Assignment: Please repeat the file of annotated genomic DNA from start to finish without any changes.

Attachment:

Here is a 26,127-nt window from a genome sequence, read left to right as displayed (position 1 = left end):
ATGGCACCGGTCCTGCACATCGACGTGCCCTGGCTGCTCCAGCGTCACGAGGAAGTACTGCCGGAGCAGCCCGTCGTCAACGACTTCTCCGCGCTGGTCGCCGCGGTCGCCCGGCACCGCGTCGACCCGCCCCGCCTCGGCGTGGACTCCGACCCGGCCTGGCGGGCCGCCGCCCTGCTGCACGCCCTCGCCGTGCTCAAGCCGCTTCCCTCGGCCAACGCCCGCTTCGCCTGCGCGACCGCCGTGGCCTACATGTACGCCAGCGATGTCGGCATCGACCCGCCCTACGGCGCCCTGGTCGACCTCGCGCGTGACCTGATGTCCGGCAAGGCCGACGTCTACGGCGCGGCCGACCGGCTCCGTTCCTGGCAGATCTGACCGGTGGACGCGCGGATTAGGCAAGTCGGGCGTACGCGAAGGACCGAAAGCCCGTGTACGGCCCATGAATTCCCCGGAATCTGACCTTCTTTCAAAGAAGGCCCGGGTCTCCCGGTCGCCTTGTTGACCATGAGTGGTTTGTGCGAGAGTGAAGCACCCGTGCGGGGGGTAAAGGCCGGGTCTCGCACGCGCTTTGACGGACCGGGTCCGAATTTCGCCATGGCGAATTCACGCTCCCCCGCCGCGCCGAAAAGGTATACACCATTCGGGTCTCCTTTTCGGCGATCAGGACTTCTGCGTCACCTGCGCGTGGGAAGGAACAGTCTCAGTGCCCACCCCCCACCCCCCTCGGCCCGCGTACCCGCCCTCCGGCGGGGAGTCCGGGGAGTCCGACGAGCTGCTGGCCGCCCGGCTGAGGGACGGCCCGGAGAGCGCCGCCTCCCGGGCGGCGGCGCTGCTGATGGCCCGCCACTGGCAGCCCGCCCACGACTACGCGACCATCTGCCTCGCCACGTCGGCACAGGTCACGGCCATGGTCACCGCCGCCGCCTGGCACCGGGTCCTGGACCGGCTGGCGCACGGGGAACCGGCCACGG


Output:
Here is a 26,127-nt window from a genome sequence, read left to right as displayed (position 1 = left end):
ATGGCACCGGTCCTGCACATCGACGTGCCCTGGCTGCTCCAGCGTCACGAGGAAGTACTGCCGGAGCAGCCCGTCGTCAACGACTTCTCCGCGCTGGTCGCCGCGGTCGCCCGGCACCGCGTCGACCCGCCCCGCCTCGGCGTGGACTCCGACCCGGCCTGGCGGGCCGCCGCCCTGCTGCACGCCCTCGCCGTGCTCAAGCCGCTTCCCTCGGCCAACGCCCGCTTCGCCTGCGCGACCGCCGTGGCCTACATGTACGCCAGCGATGTCGGCATCGACCCGCCCTACGGCGCCCTGGTCGACCTCGCGCGTGACCTGATGTCCGGCAAGGCCGACGTCTACGGCGCGGCCGACCGGCTCCGTTCCTGGCAGATCTGACCGGTGGACGCGCGGATTAGGCAAGTCGGGCGTACGCGAAGGACCGAAAGCCCGTGTACGGCCCATGAATTCCCCGGAATCTGACCTTCTTTCAAAGAAGGCCCGGGTCTCCCGGTCGCCTTGTTGACCATGAGTGGTTTGTGCGAGAGTGAAGCACCCGTGCGGGGGGTAAAGGCCGGGTCTCGCACGCGCTTTGACGGACCGGGTCCGAATTTCGCCATGGCGAATTCACGCTCCCCCGCCGCGCCGAAAAGGTATACACCATTCGGGTCTCCTTTTCGGCGATCAGGACTTCTGCGTCACCTGCGCGTGGGAAGGAACAGTCTCAGTGCCCACCCCCCACCCCCCTCGGCCCGCGTACCCGCCCTCCGGCGGGGAGTCCGGGGAGTCCGACGAGCTGCTGGCCGCCCGGCTGAGGGACGGCCCGGAGAGCGCCGCCTCCCGGGCGGCGGCGCTGCTGATGGCCCGCCACTGGCAGCCCGCCCACGACTACGCGACCATCTGCCTCGCCACGTCGGCACAGGTCACGGCCATGGTCACCGCCGCCGCCTGGCACCGGGTCCTGGACCGGCTGGCGCACGGGGAACCGGCCACGG